Claire:            Hi boss, I typed up those forms you wanted.

Drumpf:          Excuse me…excuse me!

They stop.

Drumpf:          Can anyone tell me why this scene is a disaster?

JORDAN, a 30-something black man, raises his hand.

Jordan:          There was no emotion?

Drumpf:          Wrong. The boss should be a man, and the secretary is like a 5 at best. Next!

MOLLY and DUSTIN start a scene.

Molly:             Dad, I’m going to school now.

Dustin:           Have a good day, honey.

Drumpf:          Excuse me…excuse me! You need to show her more affection. A lot more. Remember, she’s your daughter. OK, next.

DANA and JAKE sit centre stage. TOM enters, miming a tray.

Dana:             I’m really enjoying this first date.

Jake:              Me too.

Tom:              Here’s your mojitos. Are you ready to order?

Drumpf:         (turns to audience) Who has status here?

Janet:             Is it Dana?

(Drumpf rolls his eyes)

Dustin:           Tom does.

Drumpf:          Are any of you paying attention? I have status. I have the highest status. Always. Believe me.

Now I’m gonna teach you how to raise the stakes, Drumpf-style. I call it Drumpf Stakes.

Drumpf walks centre stage.

Drumpf:          Janice, get up here.

Reluctantly, Janet joins him.

Drumpf:          I love cats.

Janet:             Here, I brought you a kitten.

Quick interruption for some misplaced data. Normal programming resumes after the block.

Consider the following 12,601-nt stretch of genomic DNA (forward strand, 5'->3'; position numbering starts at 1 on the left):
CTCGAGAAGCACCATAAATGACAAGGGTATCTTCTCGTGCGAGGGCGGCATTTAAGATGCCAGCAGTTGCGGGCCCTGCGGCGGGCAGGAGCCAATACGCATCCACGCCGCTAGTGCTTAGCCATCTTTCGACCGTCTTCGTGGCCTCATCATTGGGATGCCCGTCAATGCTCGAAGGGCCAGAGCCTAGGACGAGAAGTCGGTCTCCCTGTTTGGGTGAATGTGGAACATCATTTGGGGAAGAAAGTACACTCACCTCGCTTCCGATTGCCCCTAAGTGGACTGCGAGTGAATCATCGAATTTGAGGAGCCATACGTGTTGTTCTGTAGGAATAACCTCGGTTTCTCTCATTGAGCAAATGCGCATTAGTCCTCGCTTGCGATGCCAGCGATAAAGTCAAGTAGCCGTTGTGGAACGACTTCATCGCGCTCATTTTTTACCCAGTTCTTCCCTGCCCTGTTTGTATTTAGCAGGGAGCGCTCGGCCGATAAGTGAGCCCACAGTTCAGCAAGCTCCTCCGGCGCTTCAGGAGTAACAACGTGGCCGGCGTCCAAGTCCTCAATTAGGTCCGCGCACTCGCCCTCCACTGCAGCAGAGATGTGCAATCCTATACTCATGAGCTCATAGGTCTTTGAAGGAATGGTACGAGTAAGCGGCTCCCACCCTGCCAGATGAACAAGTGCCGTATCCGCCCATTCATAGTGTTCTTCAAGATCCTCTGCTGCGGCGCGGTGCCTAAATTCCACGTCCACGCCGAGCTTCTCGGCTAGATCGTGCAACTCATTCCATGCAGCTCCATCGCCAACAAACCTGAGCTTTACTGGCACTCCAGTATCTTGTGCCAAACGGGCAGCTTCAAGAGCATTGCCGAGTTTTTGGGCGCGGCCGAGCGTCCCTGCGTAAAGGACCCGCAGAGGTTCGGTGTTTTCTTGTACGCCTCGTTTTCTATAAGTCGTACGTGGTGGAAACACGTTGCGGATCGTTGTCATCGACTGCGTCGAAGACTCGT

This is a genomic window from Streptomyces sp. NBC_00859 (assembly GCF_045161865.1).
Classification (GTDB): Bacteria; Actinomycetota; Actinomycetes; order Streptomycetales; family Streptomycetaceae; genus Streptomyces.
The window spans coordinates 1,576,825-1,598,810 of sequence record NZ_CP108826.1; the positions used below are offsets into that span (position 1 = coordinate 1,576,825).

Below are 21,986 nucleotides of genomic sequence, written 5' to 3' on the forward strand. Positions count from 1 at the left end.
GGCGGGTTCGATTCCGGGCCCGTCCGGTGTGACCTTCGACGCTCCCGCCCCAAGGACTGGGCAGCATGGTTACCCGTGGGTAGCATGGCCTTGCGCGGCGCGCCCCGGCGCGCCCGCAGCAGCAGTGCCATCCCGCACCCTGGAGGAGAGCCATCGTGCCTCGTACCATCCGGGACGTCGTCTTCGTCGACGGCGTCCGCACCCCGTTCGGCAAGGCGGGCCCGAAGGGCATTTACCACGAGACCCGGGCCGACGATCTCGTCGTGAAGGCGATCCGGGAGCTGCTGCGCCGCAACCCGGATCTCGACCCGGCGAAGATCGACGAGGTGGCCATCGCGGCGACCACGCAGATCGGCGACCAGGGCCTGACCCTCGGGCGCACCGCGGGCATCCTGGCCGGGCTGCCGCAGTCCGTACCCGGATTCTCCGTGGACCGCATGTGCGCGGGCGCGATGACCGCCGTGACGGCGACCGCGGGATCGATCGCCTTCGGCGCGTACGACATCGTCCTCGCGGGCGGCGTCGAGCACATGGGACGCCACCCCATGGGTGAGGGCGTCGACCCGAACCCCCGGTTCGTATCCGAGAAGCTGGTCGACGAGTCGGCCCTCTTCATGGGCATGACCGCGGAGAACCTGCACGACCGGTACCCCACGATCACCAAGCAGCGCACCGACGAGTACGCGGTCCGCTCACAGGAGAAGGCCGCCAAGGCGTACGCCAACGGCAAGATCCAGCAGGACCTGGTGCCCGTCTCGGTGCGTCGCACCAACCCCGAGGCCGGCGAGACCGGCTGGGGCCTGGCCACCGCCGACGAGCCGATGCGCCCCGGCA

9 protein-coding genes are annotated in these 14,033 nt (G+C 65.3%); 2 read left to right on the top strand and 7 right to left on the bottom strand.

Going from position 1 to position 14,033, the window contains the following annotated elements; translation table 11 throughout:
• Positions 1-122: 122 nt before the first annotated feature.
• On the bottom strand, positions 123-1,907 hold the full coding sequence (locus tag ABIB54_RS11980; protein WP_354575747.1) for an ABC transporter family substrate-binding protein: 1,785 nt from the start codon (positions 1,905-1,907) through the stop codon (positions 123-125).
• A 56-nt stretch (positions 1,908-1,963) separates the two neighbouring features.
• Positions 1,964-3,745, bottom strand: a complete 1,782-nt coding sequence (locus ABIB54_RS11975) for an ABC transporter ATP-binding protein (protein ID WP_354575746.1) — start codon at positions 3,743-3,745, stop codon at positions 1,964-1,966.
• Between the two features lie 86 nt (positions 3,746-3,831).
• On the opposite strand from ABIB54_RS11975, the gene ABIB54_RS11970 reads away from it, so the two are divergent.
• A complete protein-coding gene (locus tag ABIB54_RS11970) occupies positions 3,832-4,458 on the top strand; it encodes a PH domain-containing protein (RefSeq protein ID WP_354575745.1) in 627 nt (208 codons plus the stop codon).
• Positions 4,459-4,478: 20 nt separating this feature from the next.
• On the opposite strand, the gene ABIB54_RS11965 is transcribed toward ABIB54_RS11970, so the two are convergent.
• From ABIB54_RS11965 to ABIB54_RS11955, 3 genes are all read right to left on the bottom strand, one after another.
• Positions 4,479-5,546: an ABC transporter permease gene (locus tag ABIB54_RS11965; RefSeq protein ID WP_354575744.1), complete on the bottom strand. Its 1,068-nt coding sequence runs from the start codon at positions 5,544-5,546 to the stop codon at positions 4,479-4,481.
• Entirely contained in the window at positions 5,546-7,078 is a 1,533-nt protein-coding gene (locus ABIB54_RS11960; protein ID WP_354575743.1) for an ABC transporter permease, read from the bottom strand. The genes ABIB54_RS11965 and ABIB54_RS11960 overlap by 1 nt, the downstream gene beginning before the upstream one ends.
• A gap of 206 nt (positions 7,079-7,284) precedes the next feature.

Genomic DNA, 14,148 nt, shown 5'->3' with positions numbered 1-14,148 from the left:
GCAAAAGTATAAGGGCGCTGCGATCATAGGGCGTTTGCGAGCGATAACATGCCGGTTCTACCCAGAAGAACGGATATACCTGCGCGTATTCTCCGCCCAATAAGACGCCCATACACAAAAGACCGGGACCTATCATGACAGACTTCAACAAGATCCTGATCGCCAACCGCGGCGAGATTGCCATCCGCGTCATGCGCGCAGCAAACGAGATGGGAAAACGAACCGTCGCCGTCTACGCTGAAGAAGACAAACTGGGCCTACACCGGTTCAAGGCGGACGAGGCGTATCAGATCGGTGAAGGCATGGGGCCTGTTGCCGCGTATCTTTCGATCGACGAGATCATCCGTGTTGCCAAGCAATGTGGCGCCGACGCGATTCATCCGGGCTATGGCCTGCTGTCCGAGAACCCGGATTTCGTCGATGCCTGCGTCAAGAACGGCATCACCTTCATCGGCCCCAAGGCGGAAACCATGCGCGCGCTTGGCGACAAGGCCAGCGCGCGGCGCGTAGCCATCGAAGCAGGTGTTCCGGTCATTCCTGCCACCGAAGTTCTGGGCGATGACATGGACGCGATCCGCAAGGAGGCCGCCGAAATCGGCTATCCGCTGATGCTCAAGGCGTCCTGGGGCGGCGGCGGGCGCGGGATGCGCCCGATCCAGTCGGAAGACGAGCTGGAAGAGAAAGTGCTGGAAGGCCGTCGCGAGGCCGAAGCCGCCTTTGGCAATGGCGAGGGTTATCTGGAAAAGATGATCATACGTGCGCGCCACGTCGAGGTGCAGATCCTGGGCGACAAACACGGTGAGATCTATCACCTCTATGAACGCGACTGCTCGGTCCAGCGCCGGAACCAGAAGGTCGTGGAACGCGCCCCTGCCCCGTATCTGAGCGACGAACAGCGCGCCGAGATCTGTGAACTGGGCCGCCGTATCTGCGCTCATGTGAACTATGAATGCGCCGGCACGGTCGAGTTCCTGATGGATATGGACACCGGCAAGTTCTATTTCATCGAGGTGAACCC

Drumpf:          I don’t like cats. I think I’ve made that very clear. I’ve never liked cats.

(to audience) See what I did there? OK, now everyone pair up. I want you to look at each other and tell me who you are to each other. Go.

Sara:               I’m a Harvard professor, and Matias is my student.

Drumpf:          Is that a joke? Did you even look at him? You’re obviously a receptionist, and Matias is a drug lord.

Drumpf turns to MATIAS.

Drumpf:          Where are you from?

Matias:           Buffalo.

Drumpf:          Yeah. But where are you from?

Matias:           You mean my parents? They’re from upstate New York.

Drumpf:          (sighs) Fine, Lyin’ Matias. If that’s the way you want it. I’m just saying play the scene a little more real. They don’t all have to be rape scenes, but a lot of them will be.

All right, we’ve got time for one group scene.

Zoe walks on stage. She clearly mimes being a scientist, using test tubes in a lab. DANNY enters.

Danny:           Hey babe, when’s dinner?

Zoe:                Uhhh…soon. I’m just mixing the salad dressing.

Matias enters. He starts to speak but is cut off by Danny, who throws himself in front of Zoe.

Danny:          Don’t rape her!

Jordan enters.

Jordan:           Whoa, what’s with all the screaming?

Danny points at him with rage.

Danny:            You’re the worst President!

SFX:               (slow clap)

Drumpf:           Great.

(Lights out)

This is a work of fiction. Names, characters, businesses, places, events and incidents are either the products of the author’s imagination or used in a fictitious manner. Any resemblance to actual persons, living or dead, or actual events is purely coincidental.